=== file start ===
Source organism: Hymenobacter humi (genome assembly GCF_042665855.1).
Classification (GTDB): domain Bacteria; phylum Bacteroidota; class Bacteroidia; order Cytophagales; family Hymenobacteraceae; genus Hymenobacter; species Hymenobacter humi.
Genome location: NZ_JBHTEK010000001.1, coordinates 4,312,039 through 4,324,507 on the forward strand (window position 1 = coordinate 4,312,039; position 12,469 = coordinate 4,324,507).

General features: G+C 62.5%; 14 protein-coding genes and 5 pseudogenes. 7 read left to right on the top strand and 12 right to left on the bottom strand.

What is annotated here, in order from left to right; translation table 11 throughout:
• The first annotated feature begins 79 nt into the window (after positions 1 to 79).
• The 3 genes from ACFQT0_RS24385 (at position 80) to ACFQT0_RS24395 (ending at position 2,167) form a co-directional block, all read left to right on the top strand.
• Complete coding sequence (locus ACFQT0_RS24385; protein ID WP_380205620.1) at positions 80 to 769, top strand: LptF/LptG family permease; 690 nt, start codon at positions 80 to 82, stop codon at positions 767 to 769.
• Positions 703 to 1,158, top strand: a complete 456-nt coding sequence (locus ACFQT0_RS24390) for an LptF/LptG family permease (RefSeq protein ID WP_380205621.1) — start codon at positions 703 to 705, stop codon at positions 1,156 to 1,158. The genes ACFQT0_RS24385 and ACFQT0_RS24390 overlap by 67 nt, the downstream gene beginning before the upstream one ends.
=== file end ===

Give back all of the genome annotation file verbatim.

Source organism: Hymenobacter humi (genome assembly GCF_042665855.1).
Classification (GTDB): domain Bacteria; phylum Bacteroidota; class Bacteroidia; order Cytophagales; family Hymenobacteraceae; genus Hymenobacter; species Hymenobacter humi.
Genome location: NZ_JBHTEK010000001.1, coordinates 4,312,039 through 4,324,507 on the forward strand (window position 1 = coordinate 4,312,039; position 12,469 = coordinate 4,324,507).

General features: G+C 62.5%; 14 protein-coding genes and 5 pseudogenes. 7 read left to right on the top strand and 12 right to left on the bottom strand.

What is annotated here, in order from left to right; translation table 11 throughout:
• The first annotated feature begins 79 nt into the window (after positions 1 to 79).
• The 3 genes from ACFQT0_RS24385 (at position 80) to ACFQT0_RS24395 (ending at position 2,167) form a co-directional block, all read left to right on the top strand.
• Complete coding sequence (locus ACFQT0_RS24385; protein ID WP_380205620.1) at positions 80 to 769, top strand: LptF/LptG family permease; 690 nt, start codon at positions 80 to 82, stop codon at positions 767 to 769.
• Positions 703 to 1,158, top strand: a complete 456-nt coding sequence (locus ACFQT0_RS24390) for an LptF/LptG family permease (RefSeq protein ID WP_380205621.1) — start codon at positions 703 to 705, stop codon at positions 1,156 to 1,158. The genes ACFQT0_RS24385 and ACFQT0_RS24390 overlap by 67 nt, the downstream gene beginning before the upstream one ends.